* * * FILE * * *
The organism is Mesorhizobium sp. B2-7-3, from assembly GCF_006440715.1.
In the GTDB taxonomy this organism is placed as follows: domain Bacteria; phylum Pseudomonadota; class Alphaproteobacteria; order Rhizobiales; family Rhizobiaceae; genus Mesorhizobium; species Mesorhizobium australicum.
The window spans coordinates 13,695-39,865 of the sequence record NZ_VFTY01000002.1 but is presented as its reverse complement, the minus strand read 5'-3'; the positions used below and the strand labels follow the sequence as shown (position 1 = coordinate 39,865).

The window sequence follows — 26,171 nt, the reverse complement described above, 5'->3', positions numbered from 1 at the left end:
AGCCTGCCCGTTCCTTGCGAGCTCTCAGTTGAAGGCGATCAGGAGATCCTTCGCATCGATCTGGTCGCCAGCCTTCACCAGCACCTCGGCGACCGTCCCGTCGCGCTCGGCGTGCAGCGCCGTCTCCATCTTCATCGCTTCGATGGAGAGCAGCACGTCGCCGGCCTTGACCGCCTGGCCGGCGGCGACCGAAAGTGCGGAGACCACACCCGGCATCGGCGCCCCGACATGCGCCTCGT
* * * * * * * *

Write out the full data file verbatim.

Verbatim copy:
The organism is Mesorhizobium sp. B2-7-3, from assembly GCF_006440715.1.
In the GTDB taxonomy this organism is placed as follows: domain Bacteria; phylum Pseudomonadota; class Alphaproteobacteria; order Rhizobiales; family Rhizobiaceae; genus Mesorhizobium; species Mesorhizobium australicum.
The window spans coordinates 13,695-39,865 of the sequence record NZ_VFTY01000002.1 but is presented as its reverse complement, the minus strand read 5'-3'; the positions used below and the strand labels follow the sequence as shown (position 1 = coordinate 39,865).

The window sequence follows — 26,171 nt, the reverse complement described above, 5'->3', positions numbered from 1 at the left end:
AGCCTGCCCGTTCCTTGCGAGCTCTCAGTTGAAGGCGATCAGGAGATCCTTCGCATCGATCTGGTCGCCAGCCTTCACCAGCACCTCGGCGACCGTCCCGTCGCGCTCGGCGTGCAGCGCCGTCTCCATCTTCATCGCTTCGATGGAGAGCAGCACGTCGCCGGCCTTGACCGCCTGGCCGGCGGCGACCGAAAGTGCGGAGACCACACCCGGCATCGGCGCCCCGACATGCGCCTCGT